Dick “Griz” Gryzwinski, a renowned walleye expert, also sidetracks occasionally and hunts big pike. And like Skarlis he begins the season on rivers, usually major river systems.

“Where legal, catching pre-spawn pike is all about timing,” Griz asserts. “In the northern states, pike usually spawn around the middle of April, and that week or two before spawn can be excellent. But during and right after spawn, the fishing’s tough.”

For the rest of us who don’t have an uninterrupted pike season, spring piking comes later with statewide openers. But even then, rivers continue to produce. Skarlis stays with his backwater theme, concentrating on connector areas to the main channel. Pike fancy the flexibility of resting in warming current-free water and snatching innocent prey at the current break. His favorite backwaters also feature new weed growth (submerged) and stumps, particularly timbered points.

In the spring, Skarlis likes to camp at the entrance of a likely backwater and drag a float and minnow around – not anchoring, but slow-trolling. He rigs a large Thill Center Slider float with a good-sized hook, maybe a 3/0 or 4/0 wide-gapped live-bait hook – matching hook size to bait – and sticks the hook point into a live sucker or dead smelt. Skarlis experiments with both live and dead bait, running live suckers about halfway down, because pike will rise great distances to hit a struggling minnow. Dead bait is better fixed close to the bottom, where dead creatures often settle naturally.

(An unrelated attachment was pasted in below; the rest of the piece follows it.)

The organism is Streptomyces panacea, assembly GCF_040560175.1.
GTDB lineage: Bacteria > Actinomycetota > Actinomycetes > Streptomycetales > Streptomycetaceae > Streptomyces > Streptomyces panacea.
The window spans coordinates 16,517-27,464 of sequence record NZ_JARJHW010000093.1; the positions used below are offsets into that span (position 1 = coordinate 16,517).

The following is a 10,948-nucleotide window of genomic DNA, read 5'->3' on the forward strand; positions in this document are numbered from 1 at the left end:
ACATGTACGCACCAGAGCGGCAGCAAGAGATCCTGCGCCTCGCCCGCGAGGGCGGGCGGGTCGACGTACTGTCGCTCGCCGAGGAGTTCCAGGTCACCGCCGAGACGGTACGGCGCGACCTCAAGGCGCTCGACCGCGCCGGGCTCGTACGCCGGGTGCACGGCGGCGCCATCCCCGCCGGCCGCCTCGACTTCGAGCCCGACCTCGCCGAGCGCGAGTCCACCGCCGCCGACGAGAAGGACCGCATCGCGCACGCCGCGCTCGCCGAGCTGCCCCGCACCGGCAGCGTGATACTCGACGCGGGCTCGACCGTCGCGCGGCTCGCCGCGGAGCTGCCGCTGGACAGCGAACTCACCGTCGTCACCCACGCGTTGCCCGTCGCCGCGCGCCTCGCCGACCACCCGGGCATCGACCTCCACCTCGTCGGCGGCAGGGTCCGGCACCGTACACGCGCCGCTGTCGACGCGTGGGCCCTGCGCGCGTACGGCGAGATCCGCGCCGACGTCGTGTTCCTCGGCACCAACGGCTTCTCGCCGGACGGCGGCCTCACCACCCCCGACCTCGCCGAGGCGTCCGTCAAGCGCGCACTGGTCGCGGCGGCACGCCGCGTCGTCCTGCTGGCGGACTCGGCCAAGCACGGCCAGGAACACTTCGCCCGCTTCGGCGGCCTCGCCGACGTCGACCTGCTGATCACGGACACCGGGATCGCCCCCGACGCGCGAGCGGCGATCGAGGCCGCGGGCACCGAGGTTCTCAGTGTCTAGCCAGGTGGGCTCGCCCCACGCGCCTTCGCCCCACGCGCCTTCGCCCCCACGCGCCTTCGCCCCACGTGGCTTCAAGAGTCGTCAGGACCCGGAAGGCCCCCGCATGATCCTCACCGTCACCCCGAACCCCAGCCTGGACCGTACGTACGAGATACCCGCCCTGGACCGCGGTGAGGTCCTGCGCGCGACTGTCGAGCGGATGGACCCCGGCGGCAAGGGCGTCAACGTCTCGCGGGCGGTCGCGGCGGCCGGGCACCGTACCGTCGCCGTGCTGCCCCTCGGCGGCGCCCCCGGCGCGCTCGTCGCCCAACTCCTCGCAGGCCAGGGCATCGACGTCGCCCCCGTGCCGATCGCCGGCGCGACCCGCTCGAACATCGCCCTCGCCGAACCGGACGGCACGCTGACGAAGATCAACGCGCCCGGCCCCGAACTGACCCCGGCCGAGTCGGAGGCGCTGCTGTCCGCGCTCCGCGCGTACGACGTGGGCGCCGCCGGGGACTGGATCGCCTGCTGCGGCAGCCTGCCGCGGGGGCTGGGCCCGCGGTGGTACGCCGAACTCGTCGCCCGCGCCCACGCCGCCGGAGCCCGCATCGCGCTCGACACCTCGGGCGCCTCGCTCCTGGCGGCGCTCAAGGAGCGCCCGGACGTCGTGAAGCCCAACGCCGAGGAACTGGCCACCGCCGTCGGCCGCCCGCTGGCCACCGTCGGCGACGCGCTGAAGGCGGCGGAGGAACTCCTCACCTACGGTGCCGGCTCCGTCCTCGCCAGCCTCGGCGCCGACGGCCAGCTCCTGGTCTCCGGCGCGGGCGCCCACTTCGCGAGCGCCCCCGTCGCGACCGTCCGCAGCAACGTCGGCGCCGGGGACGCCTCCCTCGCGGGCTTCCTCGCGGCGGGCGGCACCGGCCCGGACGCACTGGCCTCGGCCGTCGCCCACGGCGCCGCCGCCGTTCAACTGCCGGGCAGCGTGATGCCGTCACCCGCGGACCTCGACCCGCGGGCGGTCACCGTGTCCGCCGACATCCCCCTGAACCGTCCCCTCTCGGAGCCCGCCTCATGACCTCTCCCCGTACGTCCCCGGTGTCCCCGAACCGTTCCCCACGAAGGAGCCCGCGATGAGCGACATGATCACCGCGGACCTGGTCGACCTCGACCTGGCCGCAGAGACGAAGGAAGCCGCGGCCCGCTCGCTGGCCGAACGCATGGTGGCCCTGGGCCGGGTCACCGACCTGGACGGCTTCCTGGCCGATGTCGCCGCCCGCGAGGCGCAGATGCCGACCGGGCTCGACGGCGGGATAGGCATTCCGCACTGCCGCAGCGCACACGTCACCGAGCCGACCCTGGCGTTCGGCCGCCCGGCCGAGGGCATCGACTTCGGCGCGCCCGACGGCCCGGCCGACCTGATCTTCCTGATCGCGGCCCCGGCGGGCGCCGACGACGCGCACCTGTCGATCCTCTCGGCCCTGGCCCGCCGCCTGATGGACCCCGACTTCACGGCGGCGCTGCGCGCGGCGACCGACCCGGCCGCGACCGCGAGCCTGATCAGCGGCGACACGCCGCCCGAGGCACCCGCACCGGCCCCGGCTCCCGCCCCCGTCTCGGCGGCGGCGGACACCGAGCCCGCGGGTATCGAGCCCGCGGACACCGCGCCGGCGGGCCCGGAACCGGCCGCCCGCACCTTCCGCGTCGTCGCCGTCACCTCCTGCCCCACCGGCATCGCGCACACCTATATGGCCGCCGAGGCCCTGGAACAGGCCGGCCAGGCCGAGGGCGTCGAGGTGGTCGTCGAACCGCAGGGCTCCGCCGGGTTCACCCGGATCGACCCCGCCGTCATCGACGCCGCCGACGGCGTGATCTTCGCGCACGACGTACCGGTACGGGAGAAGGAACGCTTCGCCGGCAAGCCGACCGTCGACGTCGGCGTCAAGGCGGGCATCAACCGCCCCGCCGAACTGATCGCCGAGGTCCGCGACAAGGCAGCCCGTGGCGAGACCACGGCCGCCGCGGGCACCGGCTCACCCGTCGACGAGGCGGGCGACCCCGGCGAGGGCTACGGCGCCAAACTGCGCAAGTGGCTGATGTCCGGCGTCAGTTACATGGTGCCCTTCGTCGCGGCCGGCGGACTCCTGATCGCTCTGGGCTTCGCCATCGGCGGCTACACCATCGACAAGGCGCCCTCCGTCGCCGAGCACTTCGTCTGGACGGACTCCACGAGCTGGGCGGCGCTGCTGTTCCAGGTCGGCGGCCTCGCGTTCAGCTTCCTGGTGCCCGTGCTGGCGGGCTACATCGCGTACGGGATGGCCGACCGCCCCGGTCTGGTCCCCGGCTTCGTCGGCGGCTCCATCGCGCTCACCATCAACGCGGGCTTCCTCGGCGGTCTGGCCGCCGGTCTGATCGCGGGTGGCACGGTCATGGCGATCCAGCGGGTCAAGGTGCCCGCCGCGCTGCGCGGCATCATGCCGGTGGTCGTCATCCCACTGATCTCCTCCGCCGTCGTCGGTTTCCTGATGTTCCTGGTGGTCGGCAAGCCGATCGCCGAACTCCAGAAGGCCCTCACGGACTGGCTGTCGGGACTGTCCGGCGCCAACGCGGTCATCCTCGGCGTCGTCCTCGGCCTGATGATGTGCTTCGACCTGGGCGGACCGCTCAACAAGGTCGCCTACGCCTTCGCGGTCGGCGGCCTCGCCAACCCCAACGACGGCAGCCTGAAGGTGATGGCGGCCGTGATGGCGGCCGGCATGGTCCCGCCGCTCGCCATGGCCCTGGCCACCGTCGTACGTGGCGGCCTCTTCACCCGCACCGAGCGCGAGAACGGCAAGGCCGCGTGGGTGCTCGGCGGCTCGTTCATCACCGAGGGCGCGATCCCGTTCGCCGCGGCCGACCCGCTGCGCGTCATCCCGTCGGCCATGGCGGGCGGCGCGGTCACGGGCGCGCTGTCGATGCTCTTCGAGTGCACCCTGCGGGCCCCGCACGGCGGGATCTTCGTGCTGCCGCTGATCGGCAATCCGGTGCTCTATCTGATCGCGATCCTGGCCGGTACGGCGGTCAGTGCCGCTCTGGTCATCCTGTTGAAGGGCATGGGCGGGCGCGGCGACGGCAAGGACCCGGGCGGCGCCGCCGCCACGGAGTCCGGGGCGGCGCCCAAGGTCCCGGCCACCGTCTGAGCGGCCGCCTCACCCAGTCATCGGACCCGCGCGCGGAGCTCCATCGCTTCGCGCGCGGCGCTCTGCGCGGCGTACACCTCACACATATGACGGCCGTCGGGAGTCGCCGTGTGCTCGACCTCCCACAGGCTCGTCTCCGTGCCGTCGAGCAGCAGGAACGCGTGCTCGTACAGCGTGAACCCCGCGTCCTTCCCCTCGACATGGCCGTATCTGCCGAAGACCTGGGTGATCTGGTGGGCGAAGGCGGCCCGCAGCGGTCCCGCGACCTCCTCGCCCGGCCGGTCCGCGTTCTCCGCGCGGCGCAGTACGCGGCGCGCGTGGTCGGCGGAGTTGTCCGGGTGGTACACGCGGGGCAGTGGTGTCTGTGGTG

Backwaters are best attacked with artificials. Casting is effective, so is trolling where legal and snags aren’t prevalent. If the water is sufficiently clear, Skarlis likes to sight-fish backwater pike. He sneakily motors around wooded and vegetated stretches, peering for cruisers. Once he sights some, Skarlis pitches big soft jerkbaits in front of them. The erratic gliding action of squishy baitfish-looking soft jerkbaits maddens even neutral and non-aggressive pike. He varies the speed of the retrieve and incorporates slides, pauses and twitches. Rigged weightless, oversized soft-plastic tubes also taunt and tease pike. Skarlis fishes a 6- or 8-inch Lindy Tiger Tube. Oversized plastics yield a large but slow-moving target, making them ideal for sight-oriented feeders like pike.

Greater river systems are undoubtedly some of North America’s finest pike rookeries. They offer opulent forage bases, which generally include nutrient-packed suckers, shad, sheepshead and sometimes whitefish. Major rivers invariably feature extensive backwaters that bloat during the spring thaw, creating all sorts of feeding and breeding habitat. And their sheer size and wealth of structure also factor into why rivers nurture such large pike.

Enough about rivers. Effectively, the vast majority of spring pike fishing occurs on lakes, but not just any old body of water will do. Pick big ones, something in the thousands of acres, because they simply hold more and bigger fish. Check Department of Natural Resources data and search for lakes containing baitfish like ciscoes, smelt, suckers, whitefish and even jumbo perch. That same spreadsheet of data should also reveal information about the pike population. Pay particular attention to creel surveys (angler catches), because net samples aren’t always fair indicators of average pike size – big pike often elude traps and meshing. Information from area bait shops and resorts can also be instructive.